Police in Sweden are warning Internet users not to send money to criminals trying to extort money from alleged file-sharers. The sophisticated scam began when unsuspecting cell phone users browsed an infected website which somehow extracted information from their devices. This was followed up by a mailed allegation of copyright infringement and a cash demand for between 90 and 195 euros to be paid into a foreign bank account. Swedish Antipiratbyran say the scheme is nothing to do with them.
n many countries around the world, especially the United States, Germany and the UK, hundreds of thousands of Internet users have received letters from rightsholders demanding cash settlements to make supposed copyright lawsuits go away. The cases rarely end up in court, leading some to label these schemes “legal blackmail”.
Nevertheless, and erroneous accusations aside, the vast majority of these projects operate within the law, which is more than can be said for a new scam currently hitting Sweden. Unsuspecting Internet users are receiving demands for almost two hundred euros in letters that claim they have been engaged in illegal downloading.
At this early stage it is not exactly clear how the scam operates, but it is believed that Internet users browsed a website set up by criminals which had the ability to gather information from their phones.
After visiting the site, victims reported receiving an SMS followed up by a mailed cash demand from Arcad World Corp., a company registered at a post office box in Stockholm.
“You have downloaded copyrighted porn. Soon you will receive a civil claim. We ask you to pay it so that your illegal activity will not be a police matter. According to Swedish law, it is your duty to find out if the movies can be downloaded or not,” the scammers explain.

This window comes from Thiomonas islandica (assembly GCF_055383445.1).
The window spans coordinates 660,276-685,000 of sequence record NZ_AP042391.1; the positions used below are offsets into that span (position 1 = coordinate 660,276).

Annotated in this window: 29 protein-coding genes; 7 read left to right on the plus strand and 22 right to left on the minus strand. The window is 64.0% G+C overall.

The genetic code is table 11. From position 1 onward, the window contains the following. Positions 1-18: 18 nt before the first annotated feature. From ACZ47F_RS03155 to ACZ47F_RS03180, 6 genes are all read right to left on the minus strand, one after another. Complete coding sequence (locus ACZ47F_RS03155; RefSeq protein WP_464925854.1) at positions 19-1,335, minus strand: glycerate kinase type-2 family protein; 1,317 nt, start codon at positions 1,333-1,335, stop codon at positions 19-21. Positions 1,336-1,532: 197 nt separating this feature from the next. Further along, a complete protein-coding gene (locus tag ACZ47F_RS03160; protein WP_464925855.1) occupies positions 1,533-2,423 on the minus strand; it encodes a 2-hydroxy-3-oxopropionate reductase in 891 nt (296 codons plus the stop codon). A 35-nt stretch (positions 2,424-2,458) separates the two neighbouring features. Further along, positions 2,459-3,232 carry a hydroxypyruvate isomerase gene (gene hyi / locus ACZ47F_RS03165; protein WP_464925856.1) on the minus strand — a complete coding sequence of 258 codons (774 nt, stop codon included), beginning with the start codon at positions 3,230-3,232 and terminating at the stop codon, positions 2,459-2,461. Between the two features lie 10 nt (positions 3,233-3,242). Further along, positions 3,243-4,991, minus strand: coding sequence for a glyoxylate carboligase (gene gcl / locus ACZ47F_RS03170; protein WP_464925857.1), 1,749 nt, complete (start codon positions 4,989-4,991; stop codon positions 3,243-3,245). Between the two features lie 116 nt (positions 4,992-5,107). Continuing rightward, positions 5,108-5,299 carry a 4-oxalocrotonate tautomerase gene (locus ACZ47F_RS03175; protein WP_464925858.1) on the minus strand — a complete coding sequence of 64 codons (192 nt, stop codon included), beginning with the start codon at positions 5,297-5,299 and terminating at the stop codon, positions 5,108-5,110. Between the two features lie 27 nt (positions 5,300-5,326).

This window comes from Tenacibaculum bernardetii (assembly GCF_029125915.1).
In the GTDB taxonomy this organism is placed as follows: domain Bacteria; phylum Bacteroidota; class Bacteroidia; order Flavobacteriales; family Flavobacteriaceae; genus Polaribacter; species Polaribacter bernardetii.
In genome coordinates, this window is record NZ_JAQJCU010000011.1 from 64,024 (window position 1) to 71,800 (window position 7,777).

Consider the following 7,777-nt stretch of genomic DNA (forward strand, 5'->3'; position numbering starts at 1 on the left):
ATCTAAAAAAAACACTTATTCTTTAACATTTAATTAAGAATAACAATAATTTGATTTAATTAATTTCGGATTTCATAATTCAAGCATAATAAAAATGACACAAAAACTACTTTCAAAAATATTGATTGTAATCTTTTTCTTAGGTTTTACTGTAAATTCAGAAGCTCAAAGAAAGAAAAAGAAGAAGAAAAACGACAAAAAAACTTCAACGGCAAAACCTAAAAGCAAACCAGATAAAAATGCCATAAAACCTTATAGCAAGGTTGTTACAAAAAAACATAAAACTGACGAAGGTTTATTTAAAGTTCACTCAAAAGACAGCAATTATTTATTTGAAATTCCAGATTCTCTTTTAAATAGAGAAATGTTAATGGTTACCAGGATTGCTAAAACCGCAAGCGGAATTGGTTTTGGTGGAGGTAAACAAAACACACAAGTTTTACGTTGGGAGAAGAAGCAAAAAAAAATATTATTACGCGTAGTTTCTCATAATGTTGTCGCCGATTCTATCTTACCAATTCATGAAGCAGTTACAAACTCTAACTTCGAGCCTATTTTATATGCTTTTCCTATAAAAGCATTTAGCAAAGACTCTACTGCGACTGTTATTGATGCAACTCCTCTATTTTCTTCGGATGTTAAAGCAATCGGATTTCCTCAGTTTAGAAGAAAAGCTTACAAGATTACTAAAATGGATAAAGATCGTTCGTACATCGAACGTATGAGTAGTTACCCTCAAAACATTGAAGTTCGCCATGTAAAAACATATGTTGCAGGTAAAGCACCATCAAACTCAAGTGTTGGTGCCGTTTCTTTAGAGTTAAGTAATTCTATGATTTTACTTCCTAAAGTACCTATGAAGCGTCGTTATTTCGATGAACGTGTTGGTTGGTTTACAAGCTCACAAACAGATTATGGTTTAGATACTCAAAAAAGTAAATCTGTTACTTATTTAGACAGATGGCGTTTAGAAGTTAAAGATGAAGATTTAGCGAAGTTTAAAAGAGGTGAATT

Victims are then told to send amounts between 90 and 195 euros to an account held at the Valartis Bank in Liechtenstein.
When action against illegal downloading is mentioned in Sweden, the name that often springs to mind is the infamous Antipiratbyran. That image was only reinforced when the scammers included a link to an Antipiratbyran webpage in their scam mails. The group says it has absolutely nothing to do with the letters.
“We have been approached by some 100 people across the country, consumer groups and others who are wondering what this is all about,” says Sara Lindbäck, a copyright lawyer at Antipiratbyrån.
Antipiratbyran’s advice is for letter recipients to inform the police and certainly not pay. In an announcement last evening the police said they are aware of the scheme.
“This is a new type of scam where the sender wants to intimidate the recipient into paying money. Anyone who receives one of these requests should absolutely not pay any money but should instead contact the police,” said Niclas Linér, Detective in cybercrime group at the Police Authority in Västmanland.
Police say that a person resident in southern Sweden is suspected of fraud.